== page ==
Moving Beyond "Huh?": Ambiguity in Heart of Darkness

byLudy P. Aguada

The anchor text for this unit is Joseph Conrad's Heart of Darkness. In this unit, students will use Marlow's recounting of his journey up the Congo as a metaphor for their own journey into learning how to make meaning from a text that, for many of them, defies understanding. They will use Socratic seminars, dialectical journals, group reading, and in-class essays to build the close reading skills that serve as the foundation for being able to interpret texts. Hopefully, with my guidance and support from each other, their journey will end on a much more hopeful, less ominous and brooding note than that of Marlow and Kurtz.

(Developed for AP English Literature and Composition, grade 12; recommended for English, grade 12, and AP English Literature, grades 11-12)

Comments (13)

    Tim Anthony (kalaheo High School, Kailua, Hi)
    Subject taught: Ap Lit, Grade: 12
    You mention chapter tests. Can you share those tests?
    Lindsay Ten (San Diego School of Creative and Performing Arts, San Diego, CA)
    Subject taught: English, Creative Writing, Journalism, Grade: 10
    Is there a way for me to get a copy of the tests (with or without the keys) to the HOD unit? I find test writing to be a great weakness, and I love the rest of this unit.
    Denise Lynn Cuevas (Northeast BRadford Jr Sr High School, Rome, PA)
    Subject taught: AP Literature, Grade: 12
    Heart of Darkness
    You unit is excellent. You mention a list of literary phrases to help them become accustomed to discussing literature. Would you please share those.
    George S. Laroche (International Language and Business Center, Yangon, Myanmar, Southeast Asia, NA)
    Subject taught: Western Literature, Western Philosophy, Grade: NA
    Kind Request
    Dear Ludy P. Aguada:

    Thank you for publishing your very helpful insights on teaching Conrad’s “Heart of Darkness”. I’m just wondering whether you would be so kind as to share two additional pieces of information: 1) Your list of literary phrases and, 2) the set of reading questions developed by K. Tully and R. Litchfield.

    If there’s anything I can do to facilitate your transferring that information to me, just kindly let me know and I’ll be very glad to do it.

    Best regards

    Kay Berry (Dixie High School, Saint George, UT)
    Subject taught: AP Literature, Grade: 12
    More Information
    Dear Ludy P. Aguada:

    I, too, like the others above would like a list of the literary phrases, set of reading questions by K.Tully and R. Litchfield, and the tests with answers. I understand if that cannot be provided. The lesson plans and insights you provide on the website are very helpful. I am finding with each year that I teach AP Literature, higher level thinking is hard to come by. Most students are not doing enough reading on their own to understand allusions or critical thinking questions, and if they are reading books, perhaps these books are not classics, or higher level vocabulary books with deep meaning.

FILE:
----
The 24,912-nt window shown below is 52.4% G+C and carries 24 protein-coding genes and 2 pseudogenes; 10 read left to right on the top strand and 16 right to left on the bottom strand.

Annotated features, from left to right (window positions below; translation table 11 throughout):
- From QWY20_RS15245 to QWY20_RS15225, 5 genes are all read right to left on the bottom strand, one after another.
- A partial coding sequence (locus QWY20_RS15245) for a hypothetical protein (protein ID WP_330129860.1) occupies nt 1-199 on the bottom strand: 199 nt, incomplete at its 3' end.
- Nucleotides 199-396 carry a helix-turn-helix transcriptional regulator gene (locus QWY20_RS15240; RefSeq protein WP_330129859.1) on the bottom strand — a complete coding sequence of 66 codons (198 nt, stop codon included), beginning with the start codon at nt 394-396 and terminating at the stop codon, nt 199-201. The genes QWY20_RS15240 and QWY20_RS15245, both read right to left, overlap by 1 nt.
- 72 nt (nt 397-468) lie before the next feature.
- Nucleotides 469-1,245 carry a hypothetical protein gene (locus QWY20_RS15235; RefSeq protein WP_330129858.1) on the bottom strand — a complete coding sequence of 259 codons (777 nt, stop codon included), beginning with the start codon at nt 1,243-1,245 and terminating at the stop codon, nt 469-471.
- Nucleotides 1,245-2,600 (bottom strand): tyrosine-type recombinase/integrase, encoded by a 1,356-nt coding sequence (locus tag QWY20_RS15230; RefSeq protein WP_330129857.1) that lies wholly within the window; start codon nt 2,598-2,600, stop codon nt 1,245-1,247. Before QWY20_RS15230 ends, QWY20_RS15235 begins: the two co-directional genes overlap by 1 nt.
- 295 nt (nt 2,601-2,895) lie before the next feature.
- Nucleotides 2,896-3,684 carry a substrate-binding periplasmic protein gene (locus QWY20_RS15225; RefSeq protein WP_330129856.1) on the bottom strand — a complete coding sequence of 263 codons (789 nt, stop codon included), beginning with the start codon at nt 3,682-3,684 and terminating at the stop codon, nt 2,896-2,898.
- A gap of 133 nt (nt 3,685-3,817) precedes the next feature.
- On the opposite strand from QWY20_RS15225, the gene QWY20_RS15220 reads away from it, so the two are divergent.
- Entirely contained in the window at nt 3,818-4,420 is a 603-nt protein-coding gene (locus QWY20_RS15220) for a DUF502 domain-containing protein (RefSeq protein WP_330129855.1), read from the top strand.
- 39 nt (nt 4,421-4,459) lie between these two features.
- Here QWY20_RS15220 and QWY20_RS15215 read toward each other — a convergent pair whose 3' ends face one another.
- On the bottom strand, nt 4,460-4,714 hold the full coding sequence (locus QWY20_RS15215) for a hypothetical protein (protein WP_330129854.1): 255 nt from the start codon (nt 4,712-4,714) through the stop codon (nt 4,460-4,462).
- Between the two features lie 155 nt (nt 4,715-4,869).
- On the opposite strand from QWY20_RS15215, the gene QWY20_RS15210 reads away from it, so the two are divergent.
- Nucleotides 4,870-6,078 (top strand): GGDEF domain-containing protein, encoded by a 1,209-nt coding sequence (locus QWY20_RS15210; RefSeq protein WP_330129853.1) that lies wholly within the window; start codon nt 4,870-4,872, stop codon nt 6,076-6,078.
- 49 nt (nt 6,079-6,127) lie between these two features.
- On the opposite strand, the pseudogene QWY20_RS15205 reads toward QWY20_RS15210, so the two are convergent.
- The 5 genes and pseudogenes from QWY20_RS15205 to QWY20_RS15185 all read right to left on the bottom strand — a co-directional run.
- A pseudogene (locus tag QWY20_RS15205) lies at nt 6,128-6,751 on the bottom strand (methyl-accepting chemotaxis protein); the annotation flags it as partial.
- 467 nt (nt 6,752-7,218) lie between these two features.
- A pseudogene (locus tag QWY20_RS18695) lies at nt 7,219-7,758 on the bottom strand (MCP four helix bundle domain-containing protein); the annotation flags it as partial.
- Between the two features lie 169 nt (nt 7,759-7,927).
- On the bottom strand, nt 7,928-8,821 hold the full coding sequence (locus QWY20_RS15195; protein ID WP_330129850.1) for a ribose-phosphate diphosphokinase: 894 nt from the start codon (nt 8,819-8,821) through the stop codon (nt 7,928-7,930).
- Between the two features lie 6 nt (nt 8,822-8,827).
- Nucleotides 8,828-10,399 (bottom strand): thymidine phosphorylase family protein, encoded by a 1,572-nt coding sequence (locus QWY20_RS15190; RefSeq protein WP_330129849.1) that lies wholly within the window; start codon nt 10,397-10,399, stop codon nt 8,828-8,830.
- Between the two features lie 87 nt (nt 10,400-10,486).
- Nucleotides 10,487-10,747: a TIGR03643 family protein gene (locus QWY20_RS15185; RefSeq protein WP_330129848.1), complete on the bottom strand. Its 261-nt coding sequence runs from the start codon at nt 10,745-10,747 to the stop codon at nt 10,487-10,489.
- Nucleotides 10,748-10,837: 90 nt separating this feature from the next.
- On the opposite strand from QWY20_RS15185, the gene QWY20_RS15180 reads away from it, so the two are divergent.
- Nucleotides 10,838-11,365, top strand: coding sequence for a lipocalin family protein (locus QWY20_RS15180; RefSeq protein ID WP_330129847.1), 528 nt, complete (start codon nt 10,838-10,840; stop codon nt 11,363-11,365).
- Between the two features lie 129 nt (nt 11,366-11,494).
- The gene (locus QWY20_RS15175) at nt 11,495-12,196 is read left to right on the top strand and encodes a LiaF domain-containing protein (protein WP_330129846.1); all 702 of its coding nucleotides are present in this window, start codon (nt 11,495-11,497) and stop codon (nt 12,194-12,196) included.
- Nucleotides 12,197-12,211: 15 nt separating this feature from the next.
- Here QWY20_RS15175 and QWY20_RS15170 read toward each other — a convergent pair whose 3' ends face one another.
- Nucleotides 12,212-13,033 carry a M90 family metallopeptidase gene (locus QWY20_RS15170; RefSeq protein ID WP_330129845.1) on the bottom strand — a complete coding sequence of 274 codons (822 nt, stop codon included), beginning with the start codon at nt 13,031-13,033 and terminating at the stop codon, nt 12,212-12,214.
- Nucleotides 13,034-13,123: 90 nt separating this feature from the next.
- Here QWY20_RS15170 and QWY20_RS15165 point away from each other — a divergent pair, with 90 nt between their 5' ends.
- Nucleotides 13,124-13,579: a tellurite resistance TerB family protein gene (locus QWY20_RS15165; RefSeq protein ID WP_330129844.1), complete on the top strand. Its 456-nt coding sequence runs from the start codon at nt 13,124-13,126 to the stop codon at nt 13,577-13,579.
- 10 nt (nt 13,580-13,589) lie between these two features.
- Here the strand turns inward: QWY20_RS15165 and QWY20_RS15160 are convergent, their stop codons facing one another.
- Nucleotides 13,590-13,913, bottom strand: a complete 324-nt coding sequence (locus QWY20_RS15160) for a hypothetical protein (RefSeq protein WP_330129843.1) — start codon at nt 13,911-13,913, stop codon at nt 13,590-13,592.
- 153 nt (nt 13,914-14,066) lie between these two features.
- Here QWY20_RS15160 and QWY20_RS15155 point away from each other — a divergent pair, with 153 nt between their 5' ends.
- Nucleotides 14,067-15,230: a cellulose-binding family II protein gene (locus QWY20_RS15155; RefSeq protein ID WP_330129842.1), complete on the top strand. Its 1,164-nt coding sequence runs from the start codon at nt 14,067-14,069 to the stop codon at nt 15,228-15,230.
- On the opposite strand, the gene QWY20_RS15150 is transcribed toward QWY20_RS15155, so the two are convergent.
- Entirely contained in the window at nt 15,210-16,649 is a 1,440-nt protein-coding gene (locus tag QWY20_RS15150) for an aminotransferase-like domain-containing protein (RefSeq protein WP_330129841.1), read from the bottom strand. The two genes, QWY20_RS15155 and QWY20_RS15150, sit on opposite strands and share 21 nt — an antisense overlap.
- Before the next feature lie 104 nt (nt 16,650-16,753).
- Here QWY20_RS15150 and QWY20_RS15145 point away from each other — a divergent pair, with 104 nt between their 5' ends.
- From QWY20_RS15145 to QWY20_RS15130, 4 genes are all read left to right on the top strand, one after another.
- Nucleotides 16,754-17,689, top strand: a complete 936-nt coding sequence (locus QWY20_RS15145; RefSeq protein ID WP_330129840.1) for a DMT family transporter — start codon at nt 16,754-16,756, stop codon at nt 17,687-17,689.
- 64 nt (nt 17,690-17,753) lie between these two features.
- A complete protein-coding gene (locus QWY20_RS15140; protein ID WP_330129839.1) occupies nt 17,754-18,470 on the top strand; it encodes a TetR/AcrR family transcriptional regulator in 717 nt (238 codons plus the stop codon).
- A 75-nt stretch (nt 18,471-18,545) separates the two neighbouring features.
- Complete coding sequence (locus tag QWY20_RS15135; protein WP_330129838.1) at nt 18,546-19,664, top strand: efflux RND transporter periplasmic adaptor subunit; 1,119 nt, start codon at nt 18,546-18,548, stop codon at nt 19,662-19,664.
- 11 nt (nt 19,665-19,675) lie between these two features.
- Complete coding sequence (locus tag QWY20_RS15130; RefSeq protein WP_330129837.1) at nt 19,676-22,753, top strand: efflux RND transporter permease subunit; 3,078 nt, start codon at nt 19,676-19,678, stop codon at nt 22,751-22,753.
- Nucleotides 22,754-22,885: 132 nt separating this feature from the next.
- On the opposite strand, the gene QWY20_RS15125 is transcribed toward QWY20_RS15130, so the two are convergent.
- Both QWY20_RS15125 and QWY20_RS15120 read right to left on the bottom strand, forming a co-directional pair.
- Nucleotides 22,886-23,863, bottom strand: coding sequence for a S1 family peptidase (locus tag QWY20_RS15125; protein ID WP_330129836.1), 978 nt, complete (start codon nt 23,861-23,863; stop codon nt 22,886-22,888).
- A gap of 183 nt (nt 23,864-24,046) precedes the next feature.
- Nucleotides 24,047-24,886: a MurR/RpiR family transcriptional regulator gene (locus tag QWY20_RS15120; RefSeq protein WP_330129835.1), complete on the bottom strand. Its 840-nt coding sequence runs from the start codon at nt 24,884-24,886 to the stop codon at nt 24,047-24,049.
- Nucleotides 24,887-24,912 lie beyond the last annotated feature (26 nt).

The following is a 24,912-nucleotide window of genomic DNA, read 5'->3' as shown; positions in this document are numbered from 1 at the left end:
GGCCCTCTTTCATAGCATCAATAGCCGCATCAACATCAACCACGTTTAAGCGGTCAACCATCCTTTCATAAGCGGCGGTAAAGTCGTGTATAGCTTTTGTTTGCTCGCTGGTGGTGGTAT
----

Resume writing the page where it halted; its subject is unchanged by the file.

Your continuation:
Thank you so much.

    Kay Berry
    Kris K Dutson (Marana Unified School District, Tucson, AZ)
    Subject taught: AP Lit and Comp, Grade: 11
    Hi, and thank you for sharing your HOD unit. If possible, can I access your formative and summative assessments for this unit?

    Thank you!

    Tara Hall (Skype British Lit Instructor, Cypress, TX)
    Subject taught: British Literature & Composition, Grade: 12
    Wonderful resource!!
    I have waited 6 years to add Heart of Darkness into my lessons. This site gave me a great launching pad to use! I am thrilled to be teaching it and excited to see how far my students\' analytical skills will grow. I don\'t need quizzes, but would love to see a few Socratic discussion questions that garner the most responses in your classes.
    Tracy Owen Peterson (Flint Hill School, Vienna, VA)
    Subject taught: AP LIterature, Grade: 12
    The Phrases (what else?)

    I know everyone is clamoring for those phrases you give students to help them converse at the college level. I would love to have a copy of them, if you are willing to share them. I can\'t imagine how helpful they might be to my students.

    Thanks so much,
    Joni H. Mah (Granite Hills High Schol, El Cajon, CA)
    Subject taught: English, Grade: 12
    Materials, please
    Is it possible to get a copy of the discussion questions from Tully and Litchfield? They are no longer available at the web address listed. Also, I\'d love copies of the tests and literary phrases, if possible. Thank you for the great website!
    Lindsay Allen (Lakeridge High School, Lake Oswego, Or)
    Subject taught: 10th Honors, AP Lit, Grade: 11
    PLEASE share \"list of phrases that they use to help them converse like literary critics.\"
    I would LOVE to have access to this list as well.
    Katie Walters (Butte High School, Butte, MT)
    Subject taught: English, Grade: 10
    Literary phrases

    If possible, I would love to see the list of literary phrases you mention using to support your students.


    Katie Walters
    Courtney Saundera (Church Farm School, Exton, PA)
    Subject taught: English, Grade: 10
    Socratic Seminar/Literary phrases
    Would love to have access to the Socratic seminar discussion questions, and the literary phrases!

    Thank you!

    Amy Rae Smith (Nevada High School, Nevada, MO)
    Subject taught: Advanced English I, Grade: 9
    Will you share your...
    - quizzes over each chapter
    - literary phrases

    I am attempting to teach this to my Advanced English I students - with much guidance! I love how your lessons use Socratic Seminars (they love doing those so that will fit right in with their personalities.)

    Thank you so much for any help you are willing to offer me.

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